Sometimes the terminology gets kinda confusing. Blog posts, pages, archives, media attachment pages; all of these are “webpages.” If it has it’s own URL and content, it is a web page.
It is useful to distinguish between posts and pages when deciding where to put your content, but when it comes to the technical definition, and when it comes to SEO, they are all (pretty much) the same.
A “website” is a collection of “webpages.” So a blog IS a website. Even if it only has “blog posts.”
Many of the best photography websites use blog content to generate their pages. It is so easy to just show people your most recent work by listing the most recent blog posts in a specific category. Want to create a page about testimonials? Just start blogging each testimonial then create a page that pulls the posts from that category. You could even create a portfolio gallery by pulling the featured image from each of your blog posts.
Every platform will handle the creation of these pages differently, and they will often have their own naming convention for types of webpages.
Whatever platform you are using for your website should allow you to create pages, galleries, forms, posts, and anything else you need within the same system and on the same platform.
As of 2016, there are 3 main contenders when it comes to photography website platforms.
1. WordPress (And a Responsive Theme)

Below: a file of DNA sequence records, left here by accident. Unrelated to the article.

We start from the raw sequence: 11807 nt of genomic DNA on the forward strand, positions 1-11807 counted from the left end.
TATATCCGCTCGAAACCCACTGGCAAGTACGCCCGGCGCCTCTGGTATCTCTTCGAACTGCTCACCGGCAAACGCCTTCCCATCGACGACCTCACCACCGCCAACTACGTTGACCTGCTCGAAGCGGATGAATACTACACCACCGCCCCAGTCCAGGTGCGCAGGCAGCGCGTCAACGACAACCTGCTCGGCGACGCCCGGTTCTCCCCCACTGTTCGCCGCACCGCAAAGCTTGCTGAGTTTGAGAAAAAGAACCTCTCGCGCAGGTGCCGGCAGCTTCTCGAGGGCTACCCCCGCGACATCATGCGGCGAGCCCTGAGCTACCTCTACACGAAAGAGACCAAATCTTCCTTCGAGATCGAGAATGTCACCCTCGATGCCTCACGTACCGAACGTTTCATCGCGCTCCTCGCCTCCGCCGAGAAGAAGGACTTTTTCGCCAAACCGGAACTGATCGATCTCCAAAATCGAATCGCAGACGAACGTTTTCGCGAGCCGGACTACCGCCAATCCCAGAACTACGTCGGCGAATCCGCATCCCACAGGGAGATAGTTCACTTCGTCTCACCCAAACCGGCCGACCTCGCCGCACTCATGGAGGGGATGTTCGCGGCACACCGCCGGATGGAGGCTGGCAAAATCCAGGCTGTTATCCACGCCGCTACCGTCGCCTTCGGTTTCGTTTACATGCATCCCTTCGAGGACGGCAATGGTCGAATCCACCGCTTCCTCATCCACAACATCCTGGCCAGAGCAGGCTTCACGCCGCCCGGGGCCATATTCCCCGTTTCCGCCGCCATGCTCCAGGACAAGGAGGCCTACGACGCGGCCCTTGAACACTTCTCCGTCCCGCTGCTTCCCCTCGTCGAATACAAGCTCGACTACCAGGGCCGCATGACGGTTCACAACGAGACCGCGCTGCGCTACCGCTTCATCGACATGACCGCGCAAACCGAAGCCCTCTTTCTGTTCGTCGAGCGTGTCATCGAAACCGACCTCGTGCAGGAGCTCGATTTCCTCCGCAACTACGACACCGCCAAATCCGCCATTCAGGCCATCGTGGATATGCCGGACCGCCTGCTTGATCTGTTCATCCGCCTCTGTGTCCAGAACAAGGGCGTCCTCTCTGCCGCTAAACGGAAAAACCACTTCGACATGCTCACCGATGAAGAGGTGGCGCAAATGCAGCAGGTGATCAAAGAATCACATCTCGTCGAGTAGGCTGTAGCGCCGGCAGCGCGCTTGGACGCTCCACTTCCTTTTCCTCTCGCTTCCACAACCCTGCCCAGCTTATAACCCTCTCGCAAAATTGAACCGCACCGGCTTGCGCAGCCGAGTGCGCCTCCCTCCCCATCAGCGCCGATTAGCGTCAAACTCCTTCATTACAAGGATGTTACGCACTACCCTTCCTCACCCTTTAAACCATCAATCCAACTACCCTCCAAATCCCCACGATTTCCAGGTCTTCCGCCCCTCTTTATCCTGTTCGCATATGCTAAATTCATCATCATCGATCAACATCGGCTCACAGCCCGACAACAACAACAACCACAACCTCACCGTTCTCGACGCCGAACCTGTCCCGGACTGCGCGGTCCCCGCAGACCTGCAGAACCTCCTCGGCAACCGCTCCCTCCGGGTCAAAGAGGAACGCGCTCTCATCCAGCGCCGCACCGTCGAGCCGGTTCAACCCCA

I won’t go into depth comparing these platforms in this post, but I will talk about where you should put your blog.
First, since we have already established that a website and blog should not be on different platforms, it automatically follows that they should be on the same domain.
One of the most common things I see is photographers who have something like “myphotography.com” and “myphotographyblog.com.” This is one of the worst things you can do, not only for SEO, but also for user experience.
In SEO, the reputation and authority of your website is heavily based on your domain. You may hear people talking about domain authority, which is a score MOZ gives to a domain out of 100. This score takes many factors into consideration. Things like your backlink profile, your site age, trust, keyword usage, and spam score are all used to calculate domain authority. MOZ designed their domain authority score to have an extremely high correlation with Google ranking. The higher your DA, the higher you will rank in a Google search. It isn’t a perfect correlation, but I’ve found it to be fairly accurate in general.
When you have two domains, you are splitting your domain authority. Each domain will need it’s own unique content, it’s own backlinks, and will need to establish it’s own reputation. Often, if you just combined all of these factors into one domain, your domain authority would be considerably higher than it was for either of the domains on their own. It is significantly better for SEO to have one site with a domain authority of 30 than two sites with domain authorities of 15 each*.
****Note: combining your two DA 15 sites will usually not result in one DA 30 site. The score is logarithmic, which means that each number is harder to reach than the previous number. You’ll also usually be combining at least some duplicate links and content, which wouldn’t count twice.